The Viscount Monckton of Brenchley
California State Assembly
21 March 2012
IN the 6 decades since 1950 the world has warmed at a rate equivalent to 2 F°/century. The IPCC’s central estimate is that in the 9 decades to 2100 the rate will be 6 F°/century, three times the observed rate.
Two-thirds of the warming predicted by the IPCC’s (non-peer-reviewed) models is supposed to arise from temperature feedbacks. None of these feedbacks can be measured. There is no consensus about how big they are. There are powerful scientific reasons to suspect the IPCC has very greatly overstated them.
The principal conclusions of each of the four IPCC Assessment Reports are questionable:
- 2007: The IPCC twice concludes that the rate of warming is speeding up and we are to blame. But it uses a false statistical technique to reach its conclusion.
- 2001: The IPCC concludes that today’s temperatures are warmer than in 1300 years. How it reached this conclusion is under criminal investigation.
- 1995: The scientists had concluded that no discernible human effect on climate could be found. Just one man rewrote the report to say the opposite.
- 1990: The IPCC predicted rapid warming. A generation has passed and the predicted warming has not happened. This and many other predictions are overblown:
- Global temperature is rising more slowly than IPCC’s least estimate;
- Sea level has been rising for eight years at just 1.3 inches/century;
- Ocean heat content has barely risen in 6 years;
- Hurricanes and tropical cyclones are quieter than for 30 years;
- Global sea-ice extent has changed little in 30 years;
- Methane concentration is up just 20 parts per billion since 2000;
- The tropical hot-spot the IPCC predicts as our footprint is absent;
- Outgoing radiation is escaping to space much as usual.
California’s carbon tax, with other statewide measures to curb CO2 emissions, will cost $450 billion by 2020. Even if 25% of California’s emissions are abated by 2020, just 0.4% of global emissions will have been abated; CO2 concentration by 2020, instead of the business-as-usual 413 parts per million by volume the IPCC predicts, will be 412.9 ppmv; just one-thousandth of a Fahrenheit degree of warming will be abated; the cost of abating the 0.3 F° warming the IPCC predicts to 2020 by measures as cost-(in)effective as California’s policies would be $180 trillion, or $25,500 per head of global population, or a third of global GDP over the period; and the cost of preventing the 6 F° warming the IPCC predicts by 2100 would be $2700 trillion, or more than 10 times the maximum 3%-of-GDP cost of climate-related damage arising from not mitigating this predicted 21st-century warming at all.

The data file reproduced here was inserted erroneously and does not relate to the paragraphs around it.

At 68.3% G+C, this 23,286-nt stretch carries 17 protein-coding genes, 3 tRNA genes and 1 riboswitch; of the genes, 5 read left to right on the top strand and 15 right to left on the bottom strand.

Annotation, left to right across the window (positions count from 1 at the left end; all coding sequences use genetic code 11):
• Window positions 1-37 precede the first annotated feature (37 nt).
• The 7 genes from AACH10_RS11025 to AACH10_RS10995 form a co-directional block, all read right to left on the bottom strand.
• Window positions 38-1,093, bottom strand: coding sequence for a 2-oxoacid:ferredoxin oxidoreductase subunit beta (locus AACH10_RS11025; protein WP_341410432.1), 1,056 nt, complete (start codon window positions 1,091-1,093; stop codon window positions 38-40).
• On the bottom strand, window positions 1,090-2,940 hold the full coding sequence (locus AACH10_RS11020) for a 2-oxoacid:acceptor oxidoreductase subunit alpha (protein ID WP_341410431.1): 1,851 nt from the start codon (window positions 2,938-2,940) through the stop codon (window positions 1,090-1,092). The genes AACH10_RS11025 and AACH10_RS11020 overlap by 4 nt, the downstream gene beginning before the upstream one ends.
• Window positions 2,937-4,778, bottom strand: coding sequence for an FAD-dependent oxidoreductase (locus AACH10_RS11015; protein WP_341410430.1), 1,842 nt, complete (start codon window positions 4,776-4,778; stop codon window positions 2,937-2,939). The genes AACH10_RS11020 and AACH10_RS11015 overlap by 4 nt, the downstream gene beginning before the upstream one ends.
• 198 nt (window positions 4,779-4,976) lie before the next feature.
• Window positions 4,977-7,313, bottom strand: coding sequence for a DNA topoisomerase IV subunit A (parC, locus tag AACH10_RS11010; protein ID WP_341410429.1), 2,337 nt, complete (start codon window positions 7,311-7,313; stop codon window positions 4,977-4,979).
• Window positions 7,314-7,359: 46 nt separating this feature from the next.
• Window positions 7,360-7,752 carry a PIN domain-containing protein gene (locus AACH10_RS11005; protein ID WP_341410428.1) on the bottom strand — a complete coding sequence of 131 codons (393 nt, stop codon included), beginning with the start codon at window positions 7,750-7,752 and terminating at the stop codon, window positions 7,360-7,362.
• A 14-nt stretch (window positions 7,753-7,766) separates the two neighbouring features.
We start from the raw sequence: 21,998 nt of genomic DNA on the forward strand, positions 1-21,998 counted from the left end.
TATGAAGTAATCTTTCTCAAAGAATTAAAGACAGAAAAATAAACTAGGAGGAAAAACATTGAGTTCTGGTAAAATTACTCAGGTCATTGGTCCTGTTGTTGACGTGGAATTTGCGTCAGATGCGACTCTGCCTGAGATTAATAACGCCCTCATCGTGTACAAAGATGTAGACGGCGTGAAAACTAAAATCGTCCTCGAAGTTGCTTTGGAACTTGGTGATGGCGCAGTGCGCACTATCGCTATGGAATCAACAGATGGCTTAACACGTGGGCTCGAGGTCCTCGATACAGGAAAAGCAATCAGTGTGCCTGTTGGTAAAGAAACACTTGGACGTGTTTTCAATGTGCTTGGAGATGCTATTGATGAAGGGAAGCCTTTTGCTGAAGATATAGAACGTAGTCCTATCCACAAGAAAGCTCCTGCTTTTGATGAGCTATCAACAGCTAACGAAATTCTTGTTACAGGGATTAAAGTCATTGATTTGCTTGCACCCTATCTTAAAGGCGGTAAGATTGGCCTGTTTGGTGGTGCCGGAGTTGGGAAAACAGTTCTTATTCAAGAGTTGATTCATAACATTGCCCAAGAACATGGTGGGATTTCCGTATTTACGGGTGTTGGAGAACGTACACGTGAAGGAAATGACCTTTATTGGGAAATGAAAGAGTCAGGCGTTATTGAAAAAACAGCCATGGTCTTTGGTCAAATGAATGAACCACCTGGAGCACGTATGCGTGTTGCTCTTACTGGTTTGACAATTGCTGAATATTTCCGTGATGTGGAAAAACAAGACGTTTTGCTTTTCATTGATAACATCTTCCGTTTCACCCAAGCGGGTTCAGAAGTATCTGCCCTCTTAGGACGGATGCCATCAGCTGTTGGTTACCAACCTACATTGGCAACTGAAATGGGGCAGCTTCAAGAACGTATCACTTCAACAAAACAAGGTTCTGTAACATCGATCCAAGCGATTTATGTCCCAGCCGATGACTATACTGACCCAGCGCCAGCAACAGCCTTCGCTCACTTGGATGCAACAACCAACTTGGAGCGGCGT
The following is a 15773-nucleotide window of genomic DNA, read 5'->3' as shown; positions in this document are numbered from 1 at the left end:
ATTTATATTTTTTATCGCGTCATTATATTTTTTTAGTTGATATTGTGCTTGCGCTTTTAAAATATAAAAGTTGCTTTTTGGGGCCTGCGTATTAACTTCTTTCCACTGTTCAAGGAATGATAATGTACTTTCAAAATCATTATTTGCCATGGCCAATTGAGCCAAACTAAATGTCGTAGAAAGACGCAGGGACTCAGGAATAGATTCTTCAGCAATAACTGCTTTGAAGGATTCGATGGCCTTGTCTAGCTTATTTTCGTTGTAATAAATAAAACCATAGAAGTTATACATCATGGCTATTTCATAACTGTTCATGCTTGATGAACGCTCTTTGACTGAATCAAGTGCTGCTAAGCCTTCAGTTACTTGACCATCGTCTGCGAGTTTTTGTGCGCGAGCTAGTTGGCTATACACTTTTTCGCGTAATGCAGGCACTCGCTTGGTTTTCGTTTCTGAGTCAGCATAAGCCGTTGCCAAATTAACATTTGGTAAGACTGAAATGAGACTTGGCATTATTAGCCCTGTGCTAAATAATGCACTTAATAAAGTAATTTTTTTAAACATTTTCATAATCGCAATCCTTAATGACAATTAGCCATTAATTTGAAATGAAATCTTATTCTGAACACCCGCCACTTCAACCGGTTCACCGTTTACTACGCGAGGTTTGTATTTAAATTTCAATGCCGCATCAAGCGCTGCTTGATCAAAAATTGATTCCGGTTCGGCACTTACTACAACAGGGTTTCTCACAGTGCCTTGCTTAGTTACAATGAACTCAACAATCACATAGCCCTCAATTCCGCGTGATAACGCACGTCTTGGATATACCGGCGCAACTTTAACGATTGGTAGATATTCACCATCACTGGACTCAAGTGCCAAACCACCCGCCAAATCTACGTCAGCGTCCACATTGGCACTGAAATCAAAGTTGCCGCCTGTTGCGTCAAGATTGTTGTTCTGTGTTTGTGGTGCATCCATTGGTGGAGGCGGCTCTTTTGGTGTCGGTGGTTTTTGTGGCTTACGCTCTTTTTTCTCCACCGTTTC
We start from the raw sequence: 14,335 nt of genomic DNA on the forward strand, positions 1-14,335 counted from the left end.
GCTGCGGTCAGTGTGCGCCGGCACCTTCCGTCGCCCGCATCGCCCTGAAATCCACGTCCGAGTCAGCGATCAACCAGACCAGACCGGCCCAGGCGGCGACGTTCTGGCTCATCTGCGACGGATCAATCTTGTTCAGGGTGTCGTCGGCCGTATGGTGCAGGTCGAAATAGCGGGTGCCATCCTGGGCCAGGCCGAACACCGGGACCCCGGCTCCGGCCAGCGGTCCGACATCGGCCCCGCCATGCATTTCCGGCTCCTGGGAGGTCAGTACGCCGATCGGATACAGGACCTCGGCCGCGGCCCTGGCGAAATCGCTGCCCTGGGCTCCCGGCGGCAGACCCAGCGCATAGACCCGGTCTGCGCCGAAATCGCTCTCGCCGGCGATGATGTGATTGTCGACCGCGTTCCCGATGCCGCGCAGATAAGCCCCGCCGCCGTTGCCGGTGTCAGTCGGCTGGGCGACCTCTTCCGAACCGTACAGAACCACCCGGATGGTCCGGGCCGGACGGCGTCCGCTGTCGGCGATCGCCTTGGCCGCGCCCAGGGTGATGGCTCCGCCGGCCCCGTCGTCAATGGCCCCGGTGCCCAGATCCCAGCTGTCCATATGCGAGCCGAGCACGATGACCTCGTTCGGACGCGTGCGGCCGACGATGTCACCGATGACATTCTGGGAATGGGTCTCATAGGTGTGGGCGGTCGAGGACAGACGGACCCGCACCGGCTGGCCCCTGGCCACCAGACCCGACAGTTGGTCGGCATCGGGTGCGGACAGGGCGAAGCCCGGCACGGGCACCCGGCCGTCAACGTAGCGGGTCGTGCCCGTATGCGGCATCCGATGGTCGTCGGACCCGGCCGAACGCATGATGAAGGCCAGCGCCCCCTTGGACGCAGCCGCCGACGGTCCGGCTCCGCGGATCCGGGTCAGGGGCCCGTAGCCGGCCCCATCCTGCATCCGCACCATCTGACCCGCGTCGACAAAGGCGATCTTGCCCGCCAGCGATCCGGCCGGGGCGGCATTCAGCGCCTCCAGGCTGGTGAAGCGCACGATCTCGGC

Environmental over-regulation, cap-and-tax, “renewable”-energy mandates, and a 40-year ban on most offshore drilling are crippling California. The Monterey Shale holds 15 billion barrels of oil, yet over-regulation has cut production by more than a third to just 200 million barrels a year. Now 11% are jobless in California, second only to Nevada in the US (50% are jobless in construction); the 2012/13 State deficit is $6 billion; unfunded pension liabilities are $250 billion; 50,000 rich Californians (one-third of them) fled in 2007-2009, taking their businesses and jobs with them: twice as many firms fled the once-Golden State in 2011 as in 2010; Intel says it will never build another plant here; Globalstar, Trizetto, and eEye fled in just one month; Boeing, Toyota, Apple, Facebook, and DirecTV have all fled. The waggons are heading East.
The bottom line: No policy to abate global warming by taxing, trading, regulating, reducing, or replacing greenhouse-gas emissions will prove cost-effective solely on grounds of the welfare benefit from climate mitigation. CO2 mitigation strategies that are inexpensive enough to be affordable will be ineffective; strategies costly enough to be effective will be unaffordable. Focused adaptation to any adverse consequences of any warming that may occur is many times more cost-effective. Since the premium greatly exceeds the cost of the risk, don’t insure. Every red cent spent now on trying to stop global warming is a red cent wasted. Don’t mitigate: sit back, enjoy the sunshine, and adapt only if and when and to the extent necessary. That, however unfashionable, is the economically prudent and scientifically sensible course.